If you’re preparing for the Medical College Admission Test (MCAT), you are going to want to consult the experts. These selections from Kaplan’s MCAT Question of the Day series can help you sharpen your skills as you prepare to begin your potential journey into medical training.  

Prep smart for med school

Put you best foot forward with top insights from the AMA on the medical school admissions process.

The questions below come from three of the four MCAT sections—biological and biochemical foundations of living systems; chemical and physical foundations of biological systems; and psychological, social, and biological foundations of behavior. A fourth section, critical analysis and reasoning skills (commonly referred to as CARS), is based largely on inference.

Medicine can be a career that is both challenging and highly rewarding but figuring out a medical school’s prerequisites and navigating the application process can be a challenge unto itself. For students preparing for the medical school, the AMA premed glossary guide has the answers to frequently asked questions, 

For those already in medical school, the AMA selected Kaplan as a preferred provider to support you in reaching your goal of passing the USMLE® or COMLEX-USA®. AMA members can save 30% on access to additional study resources, such as Kaplan’s Qbank and High-yield courses. 

Question: Which of the following characteristics is NOT attributed to antibodies?

A.         Antibodies bind to more than one distinct antigen.

B.         Antibodies label antigens for targeting by other immune cells.

C.         Antibodies can cause agglutination by interaction with antigen.

D.         Antibodies have two heavy chains and two light chains.

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The correct answer is A.

Kaplan explains why: Antibodies are specific to a single antigen. Each B-cell produces a single type of antibody with a constant region that is specific to the host and a variable region that is specific to an antigen.

Question: Photons and other energy sources can excite electrons into higher energy levels, though these excitations are typically short-lived. X-ray imaging succeeds because different tissue types are differently able to absorb the energy of a photon in order to excite an electron. Suppose an electron falls from n = 4 to its ground state, n = 1. Which of the following effects is most likely?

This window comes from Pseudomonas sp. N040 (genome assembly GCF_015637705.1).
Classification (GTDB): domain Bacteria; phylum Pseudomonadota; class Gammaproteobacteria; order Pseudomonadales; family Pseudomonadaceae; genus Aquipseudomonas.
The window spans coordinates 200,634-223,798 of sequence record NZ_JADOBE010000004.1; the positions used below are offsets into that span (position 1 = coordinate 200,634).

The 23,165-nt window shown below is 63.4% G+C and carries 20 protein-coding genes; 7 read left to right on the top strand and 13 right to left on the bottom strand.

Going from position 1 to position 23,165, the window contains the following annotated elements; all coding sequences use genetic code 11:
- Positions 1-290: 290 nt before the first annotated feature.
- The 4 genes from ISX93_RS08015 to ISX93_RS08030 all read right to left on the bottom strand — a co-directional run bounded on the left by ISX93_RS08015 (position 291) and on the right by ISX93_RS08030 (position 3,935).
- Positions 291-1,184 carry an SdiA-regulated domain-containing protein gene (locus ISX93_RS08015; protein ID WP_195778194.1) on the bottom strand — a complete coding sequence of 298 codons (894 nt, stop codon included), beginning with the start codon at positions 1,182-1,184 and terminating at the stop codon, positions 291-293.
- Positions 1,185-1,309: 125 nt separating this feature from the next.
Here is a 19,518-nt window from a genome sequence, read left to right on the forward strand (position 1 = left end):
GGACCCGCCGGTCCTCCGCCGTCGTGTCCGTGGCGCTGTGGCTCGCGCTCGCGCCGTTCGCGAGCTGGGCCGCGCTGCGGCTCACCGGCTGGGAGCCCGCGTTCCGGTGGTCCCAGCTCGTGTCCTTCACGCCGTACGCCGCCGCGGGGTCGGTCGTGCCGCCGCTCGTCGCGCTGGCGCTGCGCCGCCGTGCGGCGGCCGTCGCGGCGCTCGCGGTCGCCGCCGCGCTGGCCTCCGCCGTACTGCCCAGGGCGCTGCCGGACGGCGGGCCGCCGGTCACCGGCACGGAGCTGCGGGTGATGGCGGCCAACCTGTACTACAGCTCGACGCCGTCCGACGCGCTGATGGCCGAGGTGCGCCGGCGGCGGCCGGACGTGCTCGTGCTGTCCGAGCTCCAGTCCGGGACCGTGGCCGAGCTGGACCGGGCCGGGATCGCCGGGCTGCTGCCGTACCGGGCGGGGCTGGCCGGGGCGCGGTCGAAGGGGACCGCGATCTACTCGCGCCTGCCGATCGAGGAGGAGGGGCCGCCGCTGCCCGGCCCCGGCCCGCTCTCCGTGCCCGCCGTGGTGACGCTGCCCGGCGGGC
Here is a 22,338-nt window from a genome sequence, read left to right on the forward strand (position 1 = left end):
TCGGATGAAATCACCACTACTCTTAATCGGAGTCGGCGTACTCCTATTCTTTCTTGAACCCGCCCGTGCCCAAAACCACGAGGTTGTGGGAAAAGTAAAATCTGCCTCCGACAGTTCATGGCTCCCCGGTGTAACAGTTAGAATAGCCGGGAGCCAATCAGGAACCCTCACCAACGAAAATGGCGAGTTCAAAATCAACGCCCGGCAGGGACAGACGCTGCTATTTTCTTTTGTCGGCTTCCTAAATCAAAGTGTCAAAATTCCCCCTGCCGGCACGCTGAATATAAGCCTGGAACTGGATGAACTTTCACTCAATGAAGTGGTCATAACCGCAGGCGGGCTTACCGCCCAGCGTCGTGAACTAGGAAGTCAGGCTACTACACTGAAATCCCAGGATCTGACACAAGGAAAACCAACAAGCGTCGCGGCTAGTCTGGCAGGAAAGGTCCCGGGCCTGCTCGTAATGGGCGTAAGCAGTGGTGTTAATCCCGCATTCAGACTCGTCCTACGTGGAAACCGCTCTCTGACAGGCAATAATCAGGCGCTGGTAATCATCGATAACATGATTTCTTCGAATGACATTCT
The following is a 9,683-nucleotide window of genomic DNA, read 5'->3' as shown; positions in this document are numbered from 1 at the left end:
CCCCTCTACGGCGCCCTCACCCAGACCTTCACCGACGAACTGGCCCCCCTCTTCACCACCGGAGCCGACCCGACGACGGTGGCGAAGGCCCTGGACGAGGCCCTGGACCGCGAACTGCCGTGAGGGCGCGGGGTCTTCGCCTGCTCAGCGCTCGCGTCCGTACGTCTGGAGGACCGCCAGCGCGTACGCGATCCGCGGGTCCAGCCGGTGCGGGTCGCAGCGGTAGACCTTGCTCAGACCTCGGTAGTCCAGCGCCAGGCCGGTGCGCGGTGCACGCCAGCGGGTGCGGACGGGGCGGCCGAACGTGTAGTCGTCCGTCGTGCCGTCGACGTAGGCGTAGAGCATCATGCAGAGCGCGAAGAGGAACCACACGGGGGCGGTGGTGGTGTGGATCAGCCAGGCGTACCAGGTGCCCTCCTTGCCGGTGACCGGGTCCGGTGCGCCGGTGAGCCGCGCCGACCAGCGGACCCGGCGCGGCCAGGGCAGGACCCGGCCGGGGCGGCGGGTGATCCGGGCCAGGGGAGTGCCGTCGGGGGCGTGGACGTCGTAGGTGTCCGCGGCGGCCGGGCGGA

A.         A photon is absorbed.

B.         A photon is emitted.

C.         The electron moves into a p-orbital.

D.         The electron moves into a d-orbital.

 

 

 

 

 

 

 

 

 

 

 

 

The correct answer is B.

Kaplan explains why: Because the electron is moving into the n = 1 shell, the only subshell available is the 1s subshell, which eliminates choices (C) and (D). There will be some energy change, however, as the electron must lose energy to return to the minimum-energy ground state. That will require emitting radiation in the form of a photon.

Question: A stroke patient comprehends speech but cannot move her mouth to form words. Which of the following brain areas is likely affected?

A.         Broca’s area

B.         Wernicke’s Area

C.         Arcuate fasciculus

D.         Superior temporal gyrus

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The correct answer is A.

Kaplan explains why:   Broca’s area governs the motor function of language. A stroke that affects Broca’s area will leave receptive language intact, but word formation will be affected. A stroke affecting Wernicke’s area, choice (B), will make it so the individual is unable to comprehend speech. A stroke affecting the arcuate fasciculus, choice (C), will result in an inability to repeat words heard but spontaneous language production is intact. The superior temporal gyrus, choice (D), is where Wernicke’s area is located.

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